Some of his more notable commercial projects in the downtown area include: the West side of the square, the M.G. Hazle building, the Cotton Exchange Building, the Redland Hotel building, the E.D. Williams building, the Cason-Monk building, the west end of the North square, the Mayer & Schmidt building, the John P. Davidson building, the Woodman of the World building, the Wettermark building, and the Nacogdoches Wholesale Grocery Company Building, among others.Civic projects such as Nacogdoches City Hall and the fire department, both on the downtown square, were Rulfs creations, in addition to several schools and an early hospital.

Rulfs also designed buildings in Lufkin, Garrison, San Augustine, Crockett, and Rusk, according to the SFA Heritage Center.

Once again drawing from memories of his upbringing in northern Germany, Deidrich Rulfs incorporated key elements into the construction of several churches in Nacogdoches.

“You could tell distances in the town by the church spires. So Mister Rulfs filled Nacogdoches with church spires so that you could have a visual point of reference as you went through and looked at the town.”

Gothic architectural features were most commonly used.

Jackson says Rulfs even recreated elements of the church where he was married in Atens, Germany.

“And that little church stuck with him. And so he put the steeple of that church on Zion Hill over here in Nacogdoches. And he put the nave and the transept and everything else into the Episcopal Church. So he brought the styles.”

The master craftsman even made the pews inside Zion Hill, according to Jackson.

Working with at least seven congregations, Christ Episcopal Church and Zion Hill Baptist Church are still standing.According to ‘Designing Nacogdoches,’ the homes built by Rulfs are the most visible heritage remaining, with most of them relatively unchanged.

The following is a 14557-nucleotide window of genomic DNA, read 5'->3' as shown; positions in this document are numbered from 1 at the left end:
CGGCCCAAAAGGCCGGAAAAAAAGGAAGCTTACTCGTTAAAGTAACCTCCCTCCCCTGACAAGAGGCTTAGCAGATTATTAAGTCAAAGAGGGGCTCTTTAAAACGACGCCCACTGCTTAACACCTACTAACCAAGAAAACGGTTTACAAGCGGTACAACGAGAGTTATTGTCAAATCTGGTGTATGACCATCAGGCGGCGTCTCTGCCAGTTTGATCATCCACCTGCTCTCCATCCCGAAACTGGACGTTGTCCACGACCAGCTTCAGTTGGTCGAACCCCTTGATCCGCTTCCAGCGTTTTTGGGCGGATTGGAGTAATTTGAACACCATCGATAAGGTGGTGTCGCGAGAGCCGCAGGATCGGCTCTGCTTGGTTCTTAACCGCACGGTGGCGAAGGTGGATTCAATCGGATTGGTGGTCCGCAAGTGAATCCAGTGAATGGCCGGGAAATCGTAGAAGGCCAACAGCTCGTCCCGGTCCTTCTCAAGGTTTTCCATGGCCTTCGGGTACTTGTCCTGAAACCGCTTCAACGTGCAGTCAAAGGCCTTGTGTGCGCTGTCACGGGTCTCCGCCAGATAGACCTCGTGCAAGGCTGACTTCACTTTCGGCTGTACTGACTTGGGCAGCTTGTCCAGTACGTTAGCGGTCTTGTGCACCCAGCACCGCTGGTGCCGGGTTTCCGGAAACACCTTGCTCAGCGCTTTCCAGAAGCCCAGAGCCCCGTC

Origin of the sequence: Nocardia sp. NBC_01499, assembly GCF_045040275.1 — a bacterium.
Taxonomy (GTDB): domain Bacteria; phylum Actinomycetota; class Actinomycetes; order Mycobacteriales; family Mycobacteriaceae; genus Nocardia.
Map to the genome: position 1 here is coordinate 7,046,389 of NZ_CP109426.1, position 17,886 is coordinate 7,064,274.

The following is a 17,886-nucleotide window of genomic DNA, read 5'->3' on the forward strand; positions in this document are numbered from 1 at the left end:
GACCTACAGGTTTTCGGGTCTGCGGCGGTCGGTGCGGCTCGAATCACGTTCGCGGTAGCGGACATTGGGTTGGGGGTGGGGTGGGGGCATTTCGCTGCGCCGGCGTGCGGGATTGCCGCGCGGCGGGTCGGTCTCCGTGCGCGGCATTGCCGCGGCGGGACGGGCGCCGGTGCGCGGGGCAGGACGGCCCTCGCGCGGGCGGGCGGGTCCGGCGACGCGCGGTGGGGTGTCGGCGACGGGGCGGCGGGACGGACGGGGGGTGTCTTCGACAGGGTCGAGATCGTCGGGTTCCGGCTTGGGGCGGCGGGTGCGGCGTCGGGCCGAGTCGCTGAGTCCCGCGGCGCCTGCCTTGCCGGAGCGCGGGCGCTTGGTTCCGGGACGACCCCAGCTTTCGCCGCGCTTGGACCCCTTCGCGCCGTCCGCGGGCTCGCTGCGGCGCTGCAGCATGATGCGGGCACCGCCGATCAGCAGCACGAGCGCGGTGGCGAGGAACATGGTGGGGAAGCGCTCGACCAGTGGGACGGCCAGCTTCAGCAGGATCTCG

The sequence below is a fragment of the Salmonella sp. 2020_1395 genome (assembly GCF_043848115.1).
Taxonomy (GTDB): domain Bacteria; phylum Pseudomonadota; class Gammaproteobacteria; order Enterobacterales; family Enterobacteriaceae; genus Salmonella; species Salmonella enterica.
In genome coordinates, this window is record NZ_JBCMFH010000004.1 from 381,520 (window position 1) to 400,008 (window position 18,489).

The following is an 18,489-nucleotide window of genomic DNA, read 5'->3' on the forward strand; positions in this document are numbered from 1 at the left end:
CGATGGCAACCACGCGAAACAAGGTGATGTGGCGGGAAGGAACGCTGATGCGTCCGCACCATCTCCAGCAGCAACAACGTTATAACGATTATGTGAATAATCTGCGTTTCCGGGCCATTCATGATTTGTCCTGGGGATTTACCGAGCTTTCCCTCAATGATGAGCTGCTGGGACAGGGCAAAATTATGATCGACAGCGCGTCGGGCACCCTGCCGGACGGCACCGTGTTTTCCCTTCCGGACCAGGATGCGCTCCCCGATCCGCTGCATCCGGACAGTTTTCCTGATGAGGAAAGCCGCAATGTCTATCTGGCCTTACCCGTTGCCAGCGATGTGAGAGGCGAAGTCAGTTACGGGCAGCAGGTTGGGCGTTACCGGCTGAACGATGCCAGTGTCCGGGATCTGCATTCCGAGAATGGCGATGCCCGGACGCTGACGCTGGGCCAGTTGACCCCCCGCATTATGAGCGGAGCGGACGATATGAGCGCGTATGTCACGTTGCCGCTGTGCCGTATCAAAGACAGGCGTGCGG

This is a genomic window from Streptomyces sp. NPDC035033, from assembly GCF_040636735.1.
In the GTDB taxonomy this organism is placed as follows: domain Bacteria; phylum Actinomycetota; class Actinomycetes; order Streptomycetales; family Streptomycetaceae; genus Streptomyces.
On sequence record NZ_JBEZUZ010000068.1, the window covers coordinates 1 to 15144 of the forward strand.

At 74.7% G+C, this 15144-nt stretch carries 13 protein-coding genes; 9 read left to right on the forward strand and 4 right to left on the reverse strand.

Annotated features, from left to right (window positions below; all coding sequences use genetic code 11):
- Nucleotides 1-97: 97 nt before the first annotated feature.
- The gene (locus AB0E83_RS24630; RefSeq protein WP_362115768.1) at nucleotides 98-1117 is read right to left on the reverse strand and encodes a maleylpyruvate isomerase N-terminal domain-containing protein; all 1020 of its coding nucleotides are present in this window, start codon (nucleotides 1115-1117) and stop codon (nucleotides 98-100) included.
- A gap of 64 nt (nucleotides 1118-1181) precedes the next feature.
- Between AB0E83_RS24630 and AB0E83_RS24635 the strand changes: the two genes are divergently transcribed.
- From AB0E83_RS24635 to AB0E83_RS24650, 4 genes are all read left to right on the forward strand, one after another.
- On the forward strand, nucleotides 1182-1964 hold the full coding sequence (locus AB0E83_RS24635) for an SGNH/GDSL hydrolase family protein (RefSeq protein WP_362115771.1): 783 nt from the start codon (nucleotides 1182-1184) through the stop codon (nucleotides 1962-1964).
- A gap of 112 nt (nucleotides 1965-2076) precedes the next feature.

“He transformed all of the domestic settings in Nacogdoches,” Jackson said. “(He) built the wonderful houses on North Street and on Washington Square and on Irion Hill.”

Some of his notable residential projects included: the Mary Buford Hayter House, the Dr. A.A. Nelson House, the Lee Hardeman House, the Tom Summers House, D.K. Cason House, the Jennie and Blum Mast House, the Clara and Roy Gray House next door, the Tolbert B. Hardeman House, the Francis Harrison Tucker House, the Charles Perkins House, the Eugene H. Blount House, the Blount-Chapman House, the ‘Steamboat’ House, and the Roland Jones House.

The hills throughout Nacogdoches became a favorite location for new construction.

“When you come from a flat area, you like the perspectives you get from a vantage point of height. And so his houses are all raised and easy to sit on the porch and look at things.”

Though these homes are beloved today, Jackson says their preservation was not necessarily an intentional process.”These homes were kept and are still here because Nacogdoches was too poor to tear them down and rebuild them. So they were what you’d call an anachronism; something that’s out of place in time.”

Rulfs’ early homes were of the Victorian Queen Anne style, before expanding to include Classic Revival, Tudor, Revival, and Bungalow/Craftsman architecture.The use of intricate woodwork, Tuscan columns, complex roofs with pediments and chimneys, grand stairways and wide porches became common elements.

“Rulfs imported woods from Germany and imported all sorts of features. (He) put in the first water system in a house.”

Window design is another tell-tale feature of a Rulfs home.

”You could see his signature form of using a Palladian window. Certainly he would have gotten that out of great architectural works for the centuries. But I mean, he latched onto it and I bet we have two dozen houses here in Nacogdoches that have Palladian windows in them.”

Rulfs spent his later years living with family in Shreveport. He died in 1926 and is buried in Oak Grove Cemetery in Nacogdoches.

Modern Nacogdoches has come to embrace this heritage, attracting visitors from around the country who come to immerse themselves in the charm and beauty of “the oldest town in Texas.”

With the passage of time, few people who knew Rulfs personally are living to preserve his memory. Jackson says gaps in records and newspaper coverage from the time also make it difficult to produce a definitive biography. But Rulfs’ creations, these timeless architectural treasures, tell so much about his Old-world upbringing.

GALLERY: Various Rulfs homes, buildings in Nacogdoches

KLTV & KTRE anchor Lane Luckie is traveling to Germany to explore the deep ties between East Texas and one of America’s closest allies. Click here for more coverage.